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Knox, history and flights of fancy



An oil on canvas painting of Captain Robert Knox of the East India Company, 1642-1720 drawn by P. Trampon in 1711.
Picture courtesy: National Maritime Museum, London

HISTORY ON RECORD: Writing history must indeed be a challenging task. Attempting to reconstruct the scenes of days long past, historians inevitably fall back on records supposedly maintained by sources whose commitment to reporting the truth and nothing but the truth can only be guessed at. Most times we have just the one witness who has put quill to papyrus to record for prosperity the great doings of kings and armies of yore.

When compared to the diverse and complex ways in which we record present day happenings, historical records made by one individual scribe seem singularly unsafe to be taken as totally accurate. Inevitably that one recorder covered a complex historical event from his perspective. To a historian this is as unsatisfactory as interpreting the Iraqi war solely from the reports of the CNN.

Today a press statement made by President Bush will be recorded by an incredible number of media representatives and what ever he says will be subjected to a most gruelling analysis from which only a few words in the statement will come unscathed. On the other hand, if a Roman historian recorded that Emperor Augustus said a certain thing we have no way of verifying its veracity and will have to accept it on trust.

As it happens oftentimes the ancient recorder himself was writing about events, which preceded him by a few generations. He was invariably in the employment of the monarch to boot; a condition, as experience tells us, not overly conducive to truthfulness.

When reading history often we neglect unconsciously to separate the dispassionate recording of events from the expression of personal opinions of the historian. Particularly if the opinion expressed is flattering, we as presumed heirs to that history like to think of the source as credible.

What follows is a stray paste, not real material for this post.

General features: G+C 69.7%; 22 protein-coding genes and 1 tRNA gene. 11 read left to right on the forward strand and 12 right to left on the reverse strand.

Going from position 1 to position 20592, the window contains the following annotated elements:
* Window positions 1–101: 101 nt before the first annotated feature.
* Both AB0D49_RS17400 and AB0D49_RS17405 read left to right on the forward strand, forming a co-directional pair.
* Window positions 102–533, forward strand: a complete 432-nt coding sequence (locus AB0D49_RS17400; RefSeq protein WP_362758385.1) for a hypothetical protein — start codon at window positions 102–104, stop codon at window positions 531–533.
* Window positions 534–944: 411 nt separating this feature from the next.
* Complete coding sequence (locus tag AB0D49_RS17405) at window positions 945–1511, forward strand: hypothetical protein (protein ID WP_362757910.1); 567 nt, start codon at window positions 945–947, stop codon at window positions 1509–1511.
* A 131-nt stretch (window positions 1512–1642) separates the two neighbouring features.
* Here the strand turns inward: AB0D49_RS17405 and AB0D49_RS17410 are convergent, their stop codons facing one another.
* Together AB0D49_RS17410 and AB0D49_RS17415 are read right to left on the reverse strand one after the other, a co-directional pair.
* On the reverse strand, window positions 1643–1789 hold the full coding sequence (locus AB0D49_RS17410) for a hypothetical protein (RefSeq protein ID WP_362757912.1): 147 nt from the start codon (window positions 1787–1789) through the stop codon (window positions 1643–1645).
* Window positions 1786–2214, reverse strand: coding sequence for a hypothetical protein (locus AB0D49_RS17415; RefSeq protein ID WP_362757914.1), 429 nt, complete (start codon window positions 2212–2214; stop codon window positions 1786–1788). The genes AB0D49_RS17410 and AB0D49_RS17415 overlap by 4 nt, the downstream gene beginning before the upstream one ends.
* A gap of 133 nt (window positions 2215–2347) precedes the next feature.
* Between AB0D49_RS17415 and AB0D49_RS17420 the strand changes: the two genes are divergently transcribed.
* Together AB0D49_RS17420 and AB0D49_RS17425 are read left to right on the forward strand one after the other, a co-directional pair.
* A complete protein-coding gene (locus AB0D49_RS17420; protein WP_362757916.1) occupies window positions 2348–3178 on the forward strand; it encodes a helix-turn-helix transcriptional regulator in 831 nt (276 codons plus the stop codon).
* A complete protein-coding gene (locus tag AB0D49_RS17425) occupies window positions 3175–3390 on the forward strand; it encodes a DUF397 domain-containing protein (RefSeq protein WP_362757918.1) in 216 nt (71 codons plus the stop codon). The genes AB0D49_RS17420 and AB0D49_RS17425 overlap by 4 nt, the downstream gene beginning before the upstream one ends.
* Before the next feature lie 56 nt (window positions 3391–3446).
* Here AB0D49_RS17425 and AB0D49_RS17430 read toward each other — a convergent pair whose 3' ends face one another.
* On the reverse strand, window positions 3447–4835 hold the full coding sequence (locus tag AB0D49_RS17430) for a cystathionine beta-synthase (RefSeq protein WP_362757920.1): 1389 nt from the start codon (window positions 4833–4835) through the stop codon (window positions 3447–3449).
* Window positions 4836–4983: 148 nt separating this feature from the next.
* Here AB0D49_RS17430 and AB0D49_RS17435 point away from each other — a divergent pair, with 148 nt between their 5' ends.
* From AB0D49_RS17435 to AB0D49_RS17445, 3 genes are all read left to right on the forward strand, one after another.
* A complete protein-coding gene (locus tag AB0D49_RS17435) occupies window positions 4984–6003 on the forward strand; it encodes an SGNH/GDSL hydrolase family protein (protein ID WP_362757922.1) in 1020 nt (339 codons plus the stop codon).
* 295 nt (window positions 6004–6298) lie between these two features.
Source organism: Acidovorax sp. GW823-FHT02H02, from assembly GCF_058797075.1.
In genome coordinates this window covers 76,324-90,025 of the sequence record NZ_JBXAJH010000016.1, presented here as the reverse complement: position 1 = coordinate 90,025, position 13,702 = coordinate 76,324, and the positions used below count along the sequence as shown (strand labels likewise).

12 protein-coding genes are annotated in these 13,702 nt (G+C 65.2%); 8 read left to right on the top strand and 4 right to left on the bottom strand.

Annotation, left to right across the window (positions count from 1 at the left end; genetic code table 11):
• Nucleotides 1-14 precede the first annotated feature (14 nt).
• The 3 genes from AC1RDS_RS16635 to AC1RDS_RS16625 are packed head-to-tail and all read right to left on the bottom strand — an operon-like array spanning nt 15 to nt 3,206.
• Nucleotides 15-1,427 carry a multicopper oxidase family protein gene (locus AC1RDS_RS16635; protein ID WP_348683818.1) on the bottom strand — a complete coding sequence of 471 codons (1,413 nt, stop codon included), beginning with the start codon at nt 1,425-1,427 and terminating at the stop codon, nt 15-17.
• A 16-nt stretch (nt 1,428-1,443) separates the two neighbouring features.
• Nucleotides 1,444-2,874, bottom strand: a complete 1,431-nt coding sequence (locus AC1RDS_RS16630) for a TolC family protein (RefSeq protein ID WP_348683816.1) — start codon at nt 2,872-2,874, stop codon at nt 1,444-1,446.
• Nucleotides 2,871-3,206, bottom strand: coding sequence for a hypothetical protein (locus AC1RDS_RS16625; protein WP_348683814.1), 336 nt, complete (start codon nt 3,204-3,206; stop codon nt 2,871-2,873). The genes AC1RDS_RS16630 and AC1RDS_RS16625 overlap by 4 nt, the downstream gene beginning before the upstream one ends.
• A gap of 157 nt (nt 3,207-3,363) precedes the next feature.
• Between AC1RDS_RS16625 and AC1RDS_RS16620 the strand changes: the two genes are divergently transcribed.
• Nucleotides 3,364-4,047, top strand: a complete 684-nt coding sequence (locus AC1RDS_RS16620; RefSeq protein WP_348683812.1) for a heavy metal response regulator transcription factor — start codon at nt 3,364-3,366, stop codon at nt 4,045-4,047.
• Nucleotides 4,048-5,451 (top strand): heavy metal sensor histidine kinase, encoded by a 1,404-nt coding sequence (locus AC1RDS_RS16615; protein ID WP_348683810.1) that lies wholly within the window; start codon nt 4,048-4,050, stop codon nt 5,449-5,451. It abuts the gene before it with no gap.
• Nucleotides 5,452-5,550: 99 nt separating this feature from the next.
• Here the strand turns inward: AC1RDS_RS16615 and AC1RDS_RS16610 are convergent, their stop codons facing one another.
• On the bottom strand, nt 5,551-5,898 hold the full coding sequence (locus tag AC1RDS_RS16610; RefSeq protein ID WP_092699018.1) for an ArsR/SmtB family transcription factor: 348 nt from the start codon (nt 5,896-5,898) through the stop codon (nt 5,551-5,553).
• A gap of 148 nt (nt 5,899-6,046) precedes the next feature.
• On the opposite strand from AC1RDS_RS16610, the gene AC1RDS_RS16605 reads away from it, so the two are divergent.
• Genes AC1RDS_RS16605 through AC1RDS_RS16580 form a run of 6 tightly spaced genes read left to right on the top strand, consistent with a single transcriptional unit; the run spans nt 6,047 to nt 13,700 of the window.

On the other hand if history records gaping blunders or embarrassing defeats of our forefathers we are inclined to overlook them or even condemn the historical source as hostile.

It is stated at many parlour discussions that Robert Knox, a youthful sailor who in 1660 at the age of 19 became a prisoner of the Kandy king opined that a local ploughman when cleaned of the dirt from the paddy field was fit to rule a kingdom. This observation, credited somewhat inaccurately to the unfortunate prisoner, was in fact an interpretation by him of a local saying.

It is not an original observation of the regal attributes of his captors by Knox but only an approximation by him of a then popular proverb. This complimentary assessment of the men of the soil is not therefore a fact of history but only an indication of what some Kandyan folk thought of themselves.

It is evident that the Englishmen who a few years later conquered the hilly kingdom did not act on Knox’s translation and offer the ploughmen of Kandy high posts in their colonial administration. Our subsequent efforts at Statecraft sadly belie the optimistic assessment of the skills at governing attributed to the locals by this proverb.

Knox was perhaps not aware of the horrifying report the then King received of the first Portuguese ship to arrive on our shores. This was in November 1505.

Apparently King Parakramabahu VIII who was ruling from Kotte was told by his spies “there is in our harbour of Colombo a race of people fair of skin and comely withal.

They don jackets of iron and hats of iron; they rest not a minute in one place; they walk here and there; they eat hunks of stone and drink blood; they give two or three pieces of gold and silver for one fish or one lime; the report of their canon is louder than thunder when it bursts on the rock of Yugandhara. Their cannon balls fly many a gavva and shatter fortresses of granite.”

This simplistic report of an unexpected development occurring only a few miles away from the palace by couriers who were obviously dumb founded by their first encounter with Europeans does not speak well of the awareness of the King’s men of the world outside. The newcomers and their technology seem to have been a completely new phenomenon to them.

Then again other sources claim that before all this our Kings sent emissaries to the far away Roman court. The record keepers of the era do not enlighten us on the purpose of our ambassador’s long and arduous journey to Rome.

There are chronicles, which talk of thriving trade with countries far and wide. But these chroniclers, unfamiliar with matters of trade and exchange, are silent on the details of international business of the era.

If a barter system was used, how much salt did we receive for one elephant? If we possessed the skills to build ships, especially those that could sail against the wind, why are our maritime records so bare?

These wide gaps in the recording of history naturally lead to discrepancies and inconsistencies, which leave us with many unanswered questions.

What really was the life of an average person like in ancient Sri Lanka? Can we impute the knowledge and capabilities we now possess to those who lived in very different times and circumstances? It has been pointed out by researchers that some history writers have assumed certain capabilities on the part of their subjects, which were not in fact available in the times they were writing about.

There have been instances where later day historians have put armies on saddle even before horses were introduced to the country. It is no wonder that history, so open to flights of fancy, continues to excite and also exasperate us.

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